All three top candidates for the Democratic presidential nomination Clinton, Obama, and Edwards are racing to the left, as support for Bush's war policies unravels.
Each is auditioning for the role of Ned Lamont, the victor of the Connecticut Democratic senatorial primary of 2007, and each are hoping to stick the other two with a shared cameo as Joe Lieberman. (None of the three will heed the ultimate outcome of that race which was, of course, the re-election of Joe. Their focus will be: First win the nomination.)
Former vice presidential candidate John Edwards struck the first telling blow of the race to the left on Martin Luther King Day. After sneaking into Hillary Clinton's backyard, he told a New York audience that failure to speak out against the war in Iraq as King himself characterized the avoidance of criticizing the war in Vietnam is a silence tantamount to "betrayal." In that bold pronouncement, he defined himself as the left of the Democratic field, stealing the title from a damaged John Kerry and an absent Al Gore.
Hillary was caught flat-footed by the Edwards foray. Like the Hessians who slept when Washington crossed the Delaware, her aging staff was caught napping when Edwards crossed the Hudson, to vent his anti-war message at the time-honored shrine for such sacraments Riverside Church. Her staff's routine comeback that Edwards was going negative was lame in the extreme. And when Hillary needed to be front and center attacking Bush and trumpeting her anti-war credentials, she was posing for photo ops in Iraq instead.
On her return from Iraq, Hillary found herself playing catch-up as she announced her support for a troop "cap" in Iraq, while opposing a funding "cutoff." What that circumlocution means is anybody's guess.
If the cap passes and Bush sends in troops to Iraq above the "cap" anyway under his powers of commander in chief, will Hillary vote to cut off the funding for the extra troops or not? If yes, she ruins her hard won hawk and centrist credentials. If not, she will find herself supporting only a symbolic, perhaps unenforceable troop cap. Remember the division of powers: Bush is commander in chief. The Congress controls the funding.
This ultimate vote, to cut off funding for any troops Bush sends to Iraq will become the new litmus test the left will apply as it searches for a candidate. Forget the 2002 vote to authorize the war. It's gone and done with.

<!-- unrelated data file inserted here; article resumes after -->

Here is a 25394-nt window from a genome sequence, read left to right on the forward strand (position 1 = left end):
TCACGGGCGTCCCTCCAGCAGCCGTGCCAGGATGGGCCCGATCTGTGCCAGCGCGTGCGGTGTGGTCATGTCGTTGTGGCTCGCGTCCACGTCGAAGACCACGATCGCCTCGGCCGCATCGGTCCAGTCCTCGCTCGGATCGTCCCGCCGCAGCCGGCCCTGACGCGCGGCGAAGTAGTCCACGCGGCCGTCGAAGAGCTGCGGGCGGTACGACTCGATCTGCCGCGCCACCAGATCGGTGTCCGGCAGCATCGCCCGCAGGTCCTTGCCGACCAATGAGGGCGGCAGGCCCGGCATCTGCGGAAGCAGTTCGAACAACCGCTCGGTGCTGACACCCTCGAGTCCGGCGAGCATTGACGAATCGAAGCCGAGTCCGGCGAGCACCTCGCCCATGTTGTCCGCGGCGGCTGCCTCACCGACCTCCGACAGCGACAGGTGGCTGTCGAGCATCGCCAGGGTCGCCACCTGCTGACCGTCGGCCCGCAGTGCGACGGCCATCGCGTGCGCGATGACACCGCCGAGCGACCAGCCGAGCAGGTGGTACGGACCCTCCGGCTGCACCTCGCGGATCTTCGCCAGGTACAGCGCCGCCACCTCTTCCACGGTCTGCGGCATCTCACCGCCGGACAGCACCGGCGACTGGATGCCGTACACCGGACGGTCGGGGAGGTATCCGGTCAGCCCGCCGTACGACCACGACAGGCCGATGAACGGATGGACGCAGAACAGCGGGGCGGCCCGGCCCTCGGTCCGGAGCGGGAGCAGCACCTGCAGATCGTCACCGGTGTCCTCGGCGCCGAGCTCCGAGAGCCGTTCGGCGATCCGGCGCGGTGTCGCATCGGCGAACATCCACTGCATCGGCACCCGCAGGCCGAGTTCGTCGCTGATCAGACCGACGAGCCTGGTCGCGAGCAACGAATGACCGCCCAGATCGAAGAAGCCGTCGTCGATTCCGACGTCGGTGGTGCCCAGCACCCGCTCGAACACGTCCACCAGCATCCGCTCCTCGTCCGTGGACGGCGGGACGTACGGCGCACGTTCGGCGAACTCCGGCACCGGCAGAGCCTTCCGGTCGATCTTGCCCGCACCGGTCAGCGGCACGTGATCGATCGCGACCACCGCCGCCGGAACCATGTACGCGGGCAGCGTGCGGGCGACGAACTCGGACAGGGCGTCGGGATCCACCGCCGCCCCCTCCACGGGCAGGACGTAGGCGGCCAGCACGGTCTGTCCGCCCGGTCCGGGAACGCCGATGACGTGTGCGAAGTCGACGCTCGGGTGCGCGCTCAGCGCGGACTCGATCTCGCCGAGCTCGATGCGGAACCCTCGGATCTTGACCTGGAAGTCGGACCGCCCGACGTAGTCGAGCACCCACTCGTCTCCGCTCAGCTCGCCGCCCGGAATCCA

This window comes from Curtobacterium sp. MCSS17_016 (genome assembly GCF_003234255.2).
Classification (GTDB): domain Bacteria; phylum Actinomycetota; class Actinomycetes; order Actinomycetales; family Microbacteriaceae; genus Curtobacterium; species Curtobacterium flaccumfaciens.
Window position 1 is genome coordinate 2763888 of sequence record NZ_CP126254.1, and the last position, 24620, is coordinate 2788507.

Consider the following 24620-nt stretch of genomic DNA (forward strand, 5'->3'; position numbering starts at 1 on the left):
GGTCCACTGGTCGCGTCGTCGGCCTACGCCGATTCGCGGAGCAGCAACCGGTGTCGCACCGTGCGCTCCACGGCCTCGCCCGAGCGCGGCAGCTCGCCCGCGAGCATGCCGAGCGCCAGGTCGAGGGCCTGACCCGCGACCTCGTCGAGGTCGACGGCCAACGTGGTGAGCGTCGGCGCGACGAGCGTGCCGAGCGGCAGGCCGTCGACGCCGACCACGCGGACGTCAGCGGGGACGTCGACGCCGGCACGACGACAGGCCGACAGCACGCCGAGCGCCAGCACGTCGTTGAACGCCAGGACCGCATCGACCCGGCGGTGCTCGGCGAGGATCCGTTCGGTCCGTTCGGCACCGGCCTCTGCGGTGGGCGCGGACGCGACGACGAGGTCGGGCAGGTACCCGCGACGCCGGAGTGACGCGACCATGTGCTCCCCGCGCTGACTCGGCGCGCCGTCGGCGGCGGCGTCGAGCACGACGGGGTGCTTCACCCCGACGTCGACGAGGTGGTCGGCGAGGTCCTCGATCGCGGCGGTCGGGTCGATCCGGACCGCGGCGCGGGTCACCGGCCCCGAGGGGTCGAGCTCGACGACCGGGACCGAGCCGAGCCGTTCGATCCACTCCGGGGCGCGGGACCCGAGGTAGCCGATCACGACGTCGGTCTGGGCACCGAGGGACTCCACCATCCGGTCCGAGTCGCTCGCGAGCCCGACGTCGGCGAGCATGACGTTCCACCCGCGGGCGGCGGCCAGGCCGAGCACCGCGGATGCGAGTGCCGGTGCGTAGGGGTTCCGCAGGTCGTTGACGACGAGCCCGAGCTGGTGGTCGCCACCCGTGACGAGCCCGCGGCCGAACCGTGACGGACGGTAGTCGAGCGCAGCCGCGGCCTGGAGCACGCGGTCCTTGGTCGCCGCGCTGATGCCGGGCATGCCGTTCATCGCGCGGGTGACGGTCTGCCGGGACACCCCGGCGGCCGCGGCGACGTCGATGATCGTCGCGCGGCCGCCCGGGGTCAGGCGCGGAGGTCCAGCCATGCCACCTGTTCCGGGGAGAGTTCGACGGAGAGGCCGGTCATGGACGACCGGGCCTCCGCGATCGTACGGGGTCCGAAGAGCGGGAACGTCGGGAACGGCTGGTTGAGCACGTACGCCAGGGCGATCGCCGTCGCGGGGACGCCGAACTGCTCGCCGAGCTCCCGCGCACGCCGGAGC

And Hillary and Obama will likely flunk the test. Both will worry that such a cutoff would not play well in November and neither wants to be accused of undercutting our military during a war. Anti-war activists will berate them for this failure, noting that they helped to propel the Democrats to a Congressional majority just so they could act decisively to curtail war funding, rather than just symbolically to express an opinion.
Edwards, for his part, doesn't have to. He's not a Senator. He can say whatever he wants. So Edwards is the inevitable winner of this race to the left, because he is not a sitting U.S. Senator. He can posture on the left all he wants while Hillary and Barack have to face the reality of voting against paying for the troops.
Edwards can attack the troop surge all he wants and condemn the "silence" of the two lambs that oppose him. In doing so, he becomes the left of a triangular field of candidates, a healthy place to be in a Democratic primary.
John Edwards had been in search of a place to stand from which to move the Democratic primary. As the one-thousandth white male to run for president, he did not have the credentials of the first black or the second woman to have a realistic chance of winning the office.
But now Edwards has defined his candidacy and, in the process and with the help of Bush's troop surge, begun to define the race.
Hillary and Obama still enjoy huge advantages in the race. They will raise the most money and have demographic groups on whose loyalty they can count. But Edwards has drawn the first blood.